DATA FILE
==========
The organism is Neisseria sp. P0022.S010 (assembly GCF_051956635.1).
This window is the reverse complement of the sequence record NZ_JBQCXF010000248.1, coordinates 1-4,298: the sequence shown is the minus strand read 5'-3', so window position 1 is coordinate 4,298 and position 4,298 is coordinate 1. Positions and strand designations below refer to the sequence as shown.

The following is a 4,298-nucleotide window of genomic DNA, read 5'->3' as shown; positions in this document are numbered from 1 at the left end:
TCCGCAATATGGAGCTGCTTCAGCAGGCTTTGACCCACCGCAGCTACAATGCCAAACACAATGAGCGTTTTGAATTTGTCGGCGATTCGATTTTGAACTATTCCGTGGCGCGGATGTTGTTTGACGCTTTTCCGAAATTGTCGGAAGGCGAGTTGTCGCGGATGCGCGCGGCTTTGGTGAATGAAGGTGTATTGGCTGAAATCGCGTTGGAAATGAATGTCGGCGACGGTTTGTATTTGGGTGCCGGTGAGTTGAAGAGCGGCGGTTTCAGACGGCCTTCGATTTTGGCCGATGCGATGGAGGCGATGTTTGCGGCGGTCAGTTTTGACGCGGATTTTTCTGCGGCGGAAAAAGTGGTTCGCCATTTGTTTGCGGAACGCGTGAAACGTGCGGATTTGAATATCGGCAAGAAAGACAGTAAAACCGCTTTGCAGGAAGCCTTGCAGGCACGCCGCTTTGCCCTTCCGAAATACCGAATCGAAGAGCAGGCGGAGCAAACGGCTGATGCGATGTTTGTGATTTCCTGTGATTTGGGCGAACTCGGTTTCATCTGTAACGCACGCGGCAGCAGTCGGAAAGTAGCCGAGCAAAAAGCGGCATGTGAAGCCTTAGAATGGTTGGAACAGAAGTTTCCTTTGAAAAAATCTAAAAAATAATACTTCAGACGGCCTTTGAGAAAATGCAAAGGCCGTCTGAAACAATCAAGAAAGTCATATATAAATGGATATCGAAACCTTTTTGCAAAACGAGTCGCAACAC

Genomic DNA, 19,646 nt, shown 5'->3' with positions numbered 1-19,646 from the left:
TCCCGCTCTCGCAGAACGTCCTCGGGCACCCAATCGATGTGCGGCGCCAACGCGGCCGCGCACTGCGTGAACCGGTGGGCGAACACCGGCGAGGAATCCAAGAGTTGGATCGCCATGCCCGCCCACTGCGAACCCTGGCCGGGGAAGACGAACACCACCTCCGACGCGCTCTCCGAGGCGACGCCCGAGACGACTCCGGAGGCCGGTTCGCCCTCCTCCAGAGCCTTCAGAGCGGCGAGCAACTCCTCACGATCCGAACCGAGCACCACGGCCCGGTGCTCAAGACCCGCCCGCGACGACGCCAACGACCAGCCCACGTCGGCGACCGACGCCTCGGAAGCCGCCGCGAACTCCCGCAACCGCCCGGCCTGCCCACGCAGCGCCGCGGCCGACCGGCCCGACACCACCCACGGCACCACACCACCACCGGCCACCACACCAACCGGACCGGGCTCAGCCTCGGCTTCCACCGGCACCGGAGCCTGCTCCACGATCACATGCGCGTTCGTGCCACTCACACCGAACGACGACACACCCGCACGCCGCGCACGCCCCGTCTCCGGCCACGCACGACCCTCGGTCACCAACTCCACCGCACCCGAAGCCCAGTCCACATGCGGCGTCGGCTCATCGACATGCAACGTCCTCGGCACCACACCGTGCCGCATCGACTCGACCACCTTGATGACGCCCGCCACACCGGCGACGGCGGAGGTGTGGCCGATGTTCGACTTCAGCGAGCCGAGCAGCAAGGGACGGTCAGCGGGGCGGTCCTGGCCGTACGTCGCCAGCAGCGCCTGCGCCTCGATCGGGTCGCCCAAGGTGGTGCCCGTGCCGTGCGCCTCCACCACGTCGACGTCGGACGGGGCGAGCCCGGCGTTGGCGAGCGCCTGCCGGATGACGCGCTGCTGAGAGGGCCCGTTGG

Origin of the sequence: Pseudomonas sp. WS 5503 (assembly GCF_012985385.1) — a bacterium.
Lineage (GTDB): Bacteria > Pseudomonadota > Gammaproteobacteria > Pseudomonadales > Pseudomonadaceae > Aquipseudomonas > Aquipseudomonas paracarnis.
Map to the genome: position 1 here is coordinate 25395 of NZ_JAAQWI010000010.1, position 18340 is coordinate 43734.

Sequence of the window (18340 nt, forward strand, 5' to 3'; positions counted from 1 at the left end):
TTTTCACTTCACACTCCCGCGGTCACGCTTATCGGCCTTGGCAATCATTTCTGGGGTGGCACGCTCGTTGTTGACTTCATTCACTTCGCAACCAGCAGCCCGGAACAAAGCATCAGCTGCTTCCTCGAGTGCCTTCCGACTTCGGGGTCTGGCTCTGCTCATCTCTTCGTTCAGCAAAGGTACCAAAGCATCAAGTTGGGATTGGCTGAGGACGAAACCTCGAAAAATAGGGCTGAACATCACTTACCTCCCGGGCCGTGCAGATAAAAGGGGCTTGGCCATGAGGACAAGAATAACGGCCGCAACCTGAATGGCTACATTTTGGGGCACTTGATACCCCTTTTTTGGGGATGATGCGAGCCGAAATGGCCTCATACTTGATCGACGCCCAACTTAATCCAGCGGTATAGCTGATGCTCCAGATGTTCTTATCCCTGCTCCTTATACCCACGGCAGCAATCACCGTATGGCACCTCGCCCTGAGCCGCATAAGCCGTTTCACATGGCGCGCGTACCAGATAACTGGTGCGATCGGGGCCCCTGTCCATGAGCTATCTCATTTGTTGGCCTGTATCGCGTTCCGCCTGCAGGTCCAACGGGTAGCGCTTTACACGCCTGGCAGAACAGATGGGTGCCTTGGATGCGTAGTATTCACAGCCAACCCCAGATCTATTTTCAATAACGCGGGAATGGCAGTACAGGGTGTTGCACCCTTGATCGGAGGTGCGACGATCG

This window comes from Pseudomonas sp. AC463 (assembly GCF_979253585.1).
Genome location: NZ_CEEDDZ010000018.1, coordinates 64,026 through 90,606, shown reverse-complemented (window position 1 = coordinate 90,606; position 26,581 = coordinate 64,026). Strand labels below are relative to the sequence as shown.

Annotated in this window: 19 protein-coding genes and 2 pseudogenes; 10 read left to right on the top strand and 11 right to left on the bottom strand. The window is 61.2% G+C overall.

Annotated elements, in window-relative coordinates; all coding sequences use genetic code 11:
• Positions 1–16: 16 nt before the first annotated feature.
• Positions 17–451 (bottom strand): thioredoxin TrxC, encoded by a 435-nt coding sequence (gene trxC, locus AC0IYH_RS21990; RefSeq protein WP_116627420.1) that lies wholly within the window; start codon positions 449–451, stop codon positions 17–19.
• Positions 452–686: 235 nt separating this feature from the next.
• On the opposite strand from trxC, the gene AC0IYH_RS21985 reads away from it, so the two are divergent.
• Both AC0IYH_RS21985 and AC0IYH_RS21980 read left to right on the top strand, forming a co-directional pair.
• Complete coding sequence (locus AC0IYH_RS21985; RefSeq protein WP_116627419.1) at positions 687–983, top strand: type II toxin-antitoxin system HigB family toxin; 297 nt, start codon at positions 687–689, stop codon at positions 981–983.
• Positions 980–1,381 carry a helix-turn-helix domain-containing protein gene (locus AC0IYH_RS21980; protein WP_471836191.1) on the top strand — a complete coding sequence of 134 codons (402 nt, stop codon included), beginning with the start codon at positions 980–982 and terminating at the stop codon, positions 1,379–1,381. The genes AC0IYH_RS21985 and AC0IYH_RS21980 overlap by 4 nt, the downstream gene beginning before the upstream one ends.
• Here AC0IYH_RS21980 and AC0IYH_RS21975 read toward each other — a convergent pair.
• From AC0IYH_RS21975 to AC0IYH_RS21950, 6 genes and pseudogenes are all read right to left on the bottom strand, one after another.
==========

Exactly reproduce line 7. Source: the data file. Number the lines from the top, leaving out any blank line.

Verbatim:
Origin of the sequence: Pseudomonas sp. WS 5503 (assembly GCF_012985385.1) — a bacterium.